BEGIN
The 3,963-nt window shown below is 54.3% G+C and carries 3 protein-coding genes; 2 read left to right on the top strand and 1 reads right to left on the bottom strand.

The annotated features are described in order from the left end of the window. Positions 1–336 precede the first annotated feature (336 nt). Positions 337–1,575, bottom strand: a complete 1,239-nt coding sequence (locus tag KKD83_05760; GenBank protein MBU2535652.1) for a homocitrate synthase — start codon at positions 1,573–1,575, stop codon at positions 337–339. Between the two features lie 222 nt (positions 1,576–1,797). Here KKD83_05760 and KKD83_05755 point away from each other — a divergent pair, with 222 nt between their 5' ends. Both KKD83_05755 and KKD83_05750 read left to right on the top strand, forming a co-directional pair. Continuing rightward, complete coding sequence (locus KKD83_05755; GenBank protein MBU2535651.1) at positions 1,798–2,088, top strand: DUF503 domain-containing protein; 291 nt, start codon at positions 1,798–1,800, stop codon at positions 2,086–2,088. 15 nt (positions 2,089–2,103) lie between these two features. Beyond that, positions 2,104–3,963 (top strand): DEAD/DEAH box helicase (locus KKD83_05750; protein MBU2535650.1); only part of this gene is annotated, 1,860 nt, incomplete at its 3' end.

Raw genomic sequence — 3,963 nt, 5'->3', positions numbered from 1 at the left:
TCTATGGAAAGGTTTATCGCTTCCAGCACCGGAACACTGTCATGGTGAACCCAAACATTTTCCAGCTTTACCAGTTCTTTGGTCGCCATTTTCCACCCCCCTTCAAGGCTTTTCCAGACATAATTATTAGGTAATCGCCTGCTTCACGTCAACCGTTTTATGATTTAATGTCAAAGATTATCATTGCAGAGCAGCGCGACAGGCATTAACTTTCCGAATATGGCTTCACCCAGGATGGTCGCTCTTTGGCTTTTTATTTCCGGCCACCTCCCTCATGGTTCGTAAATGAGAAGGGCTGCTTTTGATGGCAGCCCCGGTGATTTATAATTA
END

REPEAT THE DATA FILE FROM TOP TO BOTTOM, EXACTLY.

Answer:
The 3,963-nt window shown below is 54.3% G+C and carries 3 protein-coding genes; 2 read left to right on the top strand and 1 reads right to left on the bottom strand.

The annotated features are described in order from the left end of the window. Positions 1–336 precede the first annotated feature (336 nt). Positions 337–1,575, bottom strand: a complete 1,239-nt coding sequence (locus tag KKD83_05760; GenBank protein MBU2535652.1) for a homocitrate synthase — start codon at positions 1,573–1,575, stop codon at positions 337–339. Between the two features lie 222 nt (positions 1,576–1,797). Here KKD83_05760 and KKD83_05755 point away from each other — a divergent pair, with 222 nt between their 5' ends. Both KKD83_05755 and KKD83_05750 read left to right on the top strand, forming a co-directional pair. Continuing rightward, complete coding sequence (locus KKD83_05755; GenBank protein MBU2535651.1) at positions 1,798–2,088, top strand: DUF503 domain-containing protein; 291 nt, start codon at positions 1,798–1,800, stop codon at positions 2,086–2,088. 15 nt (positions 2,089–2,103) lie between these two features. Beyond that, positions 2,104–3,963 (top strand): DEAD/DEAH box helicase (locus KKD83_05750; protein MBU2535650.1); only part of this gene is annotated, 1,860 nt, incomplete at its 3' end.

Raw genomic sequence — 3,963 nt, 5'->3', positions numbered from 1 at the left:
TCTATGGAAAGGTTTATCGCTTCCAGCACCGGAACACTGTCATGGTGAACCCAAACATTTTCCAGCTTTACCAGTTCTTTGGTCGCCATTTTCCACCCCCCTTCAAGGCTTTTCCAGACATAATTATTAGGTAATCGCCTGCTTCACGTCAACCGTTTTATGATTTAATGTCAAAGATTATCATTGCAGAGCAGCGCGACAGGCATTAACTTTCCGAATATGGCTTCACCCAGGATGGTCGCTCTTTGGCTTTTTATTTCCGGCCACCTCCCTCATGGTTCGTAAATGAGAAGGGCTGCTTTTGATGGCAGCCCCGGTGATTTATAATTA